|(3) Buddha, in his preachings called death as something unavoidable. He says that mortals when bom are always in danger of death. Whereas, the speaker in ‘Death is nothing at all’ calls death a negligible accident.|
|(4) In The Sermon at Benaras’ Buddha preaches that one should not grieve over the death of a loved one as weeping and grieving only cause more and more mental and physical suffering whereas in ‘Death is nothing at all’ it is suggested that one should laugh at the troubles, laugh even at the loss of a loved one and remain happy as death is insignifant and nothing changes after that but remains the same.|
Text – I
Read the passage given below and answer the questions that follow.
In the future, if we want a happier humanity, a happy world, we must tackle the root of the problem. Of course the economy and political power are also causes. But the ultimate cause lies within the human mind. Every human action, verbal or physical, even minor actions, have some motivation. Proper motivation or proper development is an important factor. Thus, if intelligence is accompanied with human affection and compassion, what I call human feeling, then it is very useful.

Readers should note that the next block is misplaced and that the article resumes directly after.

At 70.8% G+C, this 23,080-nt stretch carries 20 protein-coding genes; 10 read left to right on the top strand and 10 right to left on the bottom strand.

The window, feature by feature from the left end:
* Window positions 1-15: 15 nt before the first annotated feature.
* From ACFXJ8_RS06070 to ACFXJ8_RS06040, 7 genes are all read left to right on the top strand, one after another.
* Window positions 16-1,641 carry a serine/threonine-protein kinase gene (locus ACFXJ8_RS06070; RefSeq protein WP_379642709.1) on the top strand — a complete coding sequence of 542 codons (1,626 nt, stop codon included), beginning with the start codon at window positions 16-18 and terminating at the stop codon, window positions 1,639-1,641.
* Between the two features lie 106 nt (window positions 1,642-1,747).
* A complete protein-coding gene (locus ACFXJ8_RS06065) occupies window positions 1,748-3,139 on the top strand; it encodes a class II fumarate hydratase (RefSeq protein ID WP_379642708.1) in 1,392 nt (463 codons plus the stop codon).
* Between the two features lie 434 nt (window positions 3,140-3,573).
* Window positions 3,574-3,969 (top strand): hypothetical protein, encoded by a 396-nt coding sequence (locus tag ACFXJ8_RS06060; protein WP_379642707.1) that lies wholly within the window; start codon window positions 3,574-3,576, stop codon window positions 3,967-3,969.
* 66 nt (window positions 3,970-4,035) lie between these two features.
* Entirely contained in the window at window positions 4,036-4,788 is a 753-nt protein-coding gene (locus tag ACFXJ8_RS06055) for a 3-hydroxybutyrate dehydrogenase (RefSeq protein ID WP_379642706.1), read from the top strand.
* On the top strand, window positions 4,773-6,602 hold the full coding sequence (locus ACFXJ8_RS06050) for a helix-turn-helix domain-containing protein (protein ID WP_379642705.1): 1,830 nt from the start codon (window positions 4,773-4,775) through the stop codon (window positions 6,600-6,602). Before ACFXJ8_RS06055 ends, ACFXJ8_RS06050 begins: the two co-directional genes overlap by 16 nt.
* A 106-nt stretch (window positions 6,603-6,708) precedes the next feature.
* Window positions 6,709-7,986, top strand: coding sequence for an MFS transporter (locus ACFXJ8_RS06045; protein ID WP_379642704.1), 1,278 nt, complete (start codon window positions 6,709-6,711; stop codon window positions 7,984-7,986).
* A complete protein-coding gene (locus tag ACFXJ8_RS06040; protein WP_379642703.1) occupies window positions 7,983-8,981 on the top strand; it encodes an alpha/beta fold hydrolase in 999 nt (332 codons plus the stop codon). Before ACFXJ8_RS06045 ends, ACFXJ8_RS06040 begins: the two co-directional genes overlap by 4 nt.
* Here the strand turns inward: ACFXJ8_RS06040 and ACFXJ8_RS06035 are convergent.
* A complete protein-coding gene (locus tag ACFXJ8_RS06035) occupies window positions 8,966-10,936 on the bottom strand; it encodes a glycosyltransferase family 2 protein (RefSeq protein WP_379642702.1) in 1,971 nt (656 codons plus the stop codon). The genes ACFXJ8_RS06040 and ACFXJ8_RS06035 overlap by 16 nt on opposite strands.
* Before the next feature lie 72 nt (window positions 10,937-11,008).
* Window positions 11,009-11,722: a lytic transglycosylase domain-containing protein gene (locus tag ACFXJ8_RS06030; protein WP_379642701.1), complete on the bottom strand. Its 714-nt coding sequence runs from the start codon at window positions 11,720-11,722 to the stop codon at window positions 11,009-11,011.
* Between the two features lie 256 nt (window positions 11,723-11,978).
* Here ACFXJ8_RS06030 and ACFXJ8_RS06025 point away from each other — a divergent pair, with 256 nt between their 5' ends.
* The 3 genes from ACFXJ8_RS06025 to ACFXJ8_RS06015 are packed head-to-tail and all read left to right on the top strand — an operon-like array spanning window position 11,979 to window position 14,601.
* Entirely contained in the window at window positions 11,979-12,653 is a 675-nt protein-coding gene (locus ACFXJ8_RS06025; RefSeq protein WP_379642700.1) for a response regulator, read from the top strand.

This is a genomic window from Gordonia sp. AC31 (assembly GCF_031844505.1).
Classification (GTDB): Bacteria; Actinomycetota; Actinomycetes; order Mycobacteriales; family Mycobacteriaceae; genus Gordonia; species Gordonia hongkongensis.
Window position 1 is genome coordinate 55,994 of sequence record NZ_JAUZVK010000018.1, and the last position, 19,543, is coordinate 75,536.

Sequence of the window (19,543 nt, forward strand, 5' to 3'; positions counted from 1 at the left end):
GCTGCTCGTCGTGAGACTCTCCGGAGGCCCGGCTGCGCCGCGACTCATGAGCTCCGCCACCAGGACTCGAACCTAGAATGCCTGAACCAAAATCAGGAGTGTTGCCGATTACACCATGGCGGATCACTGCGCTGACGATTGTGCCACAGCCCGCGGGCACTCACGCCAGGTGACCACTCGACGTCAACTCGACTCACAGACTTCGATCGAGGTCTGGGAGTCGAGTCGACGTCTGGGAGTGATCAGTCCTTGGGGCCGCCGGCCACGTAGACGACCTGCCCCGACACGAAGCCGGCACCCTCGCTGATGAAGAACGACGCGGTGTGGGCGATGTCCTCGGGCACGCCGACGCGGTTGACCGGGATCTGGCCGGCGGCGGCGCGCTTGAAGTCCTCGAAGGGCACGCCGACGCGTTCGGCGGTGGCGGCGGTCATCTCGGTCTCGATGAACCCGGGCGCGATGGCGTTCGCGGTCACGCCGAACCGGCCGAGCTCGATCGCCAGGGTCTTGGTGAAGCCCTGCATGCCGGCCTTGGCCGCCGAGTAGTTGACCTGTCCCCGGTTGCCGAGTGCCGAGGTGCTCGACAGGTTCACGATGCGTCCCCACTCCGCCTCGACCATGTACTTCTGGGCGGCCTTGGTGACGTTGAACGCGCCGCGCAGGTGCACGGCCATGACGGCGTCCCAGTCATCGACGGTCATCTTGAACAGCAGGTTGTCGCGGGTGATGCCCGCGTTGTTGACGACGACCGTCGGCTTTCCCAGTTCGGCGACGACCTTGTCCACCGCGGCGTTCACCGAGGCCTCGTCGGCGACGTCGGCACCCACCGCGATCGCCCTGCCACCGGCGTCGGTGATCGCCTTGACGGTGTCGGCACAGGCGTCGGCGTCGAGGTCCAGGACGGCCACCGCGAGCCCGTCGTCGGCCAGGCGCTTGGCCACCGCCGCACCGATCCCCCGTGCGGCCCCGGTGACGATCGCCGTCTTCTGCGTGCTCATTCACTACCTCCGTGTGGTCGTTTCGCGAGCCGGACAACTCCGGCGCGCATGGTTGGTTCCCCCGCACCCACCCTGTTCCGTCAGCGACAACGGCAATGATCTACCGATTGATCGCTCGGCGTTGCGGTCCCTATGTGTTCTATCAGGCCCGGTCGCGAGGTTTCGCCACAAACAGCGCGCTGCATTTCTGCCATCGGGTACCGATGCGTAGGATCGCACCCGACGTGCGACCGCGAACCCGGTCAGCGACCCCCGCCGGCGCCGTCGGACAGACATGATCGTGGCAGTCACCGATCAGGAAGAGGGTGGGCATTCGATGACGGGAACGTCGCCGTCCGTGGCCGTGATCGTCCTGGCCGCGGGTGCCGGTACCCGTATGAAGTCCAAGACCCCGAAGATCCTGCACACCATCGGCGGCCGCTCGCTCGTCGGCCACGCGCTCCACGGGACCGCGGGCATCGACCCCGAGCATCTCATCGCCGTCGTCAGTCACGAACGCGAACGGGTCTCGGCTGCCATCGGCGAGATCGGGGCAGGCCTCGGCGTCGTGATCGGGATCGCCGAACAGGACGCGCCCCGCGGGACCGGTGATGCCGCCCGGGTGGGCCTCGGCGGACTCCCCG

If society’s moral values and standards of behaviour become negative, each of us will suffer. Therefore, the intentions of an individual are very much related to the interests of society. There is a definite correlation.
The educational system and family life are two very important areas. In the educational field, one has to take care not only of the brain, but also of one’s spiritual development. I say “spiritual development” not in a religious sense but simply in the sense of having a good and compassionate heart. If one has a compassionate heart, it automatically brings inner strength and allows for less fear and less doubt. Subsequently, one becomes happier and more open-minded, thus making more friends in society.
(Source: The Transformed Mind, His Holiness, The Dalai Lama)
According to His Holiness, the Dalai Lama what should we do if we want a happier humanity?
According to His Holiness, the Dalai Lama we must tackle the root of the problem if we want a happier humanity.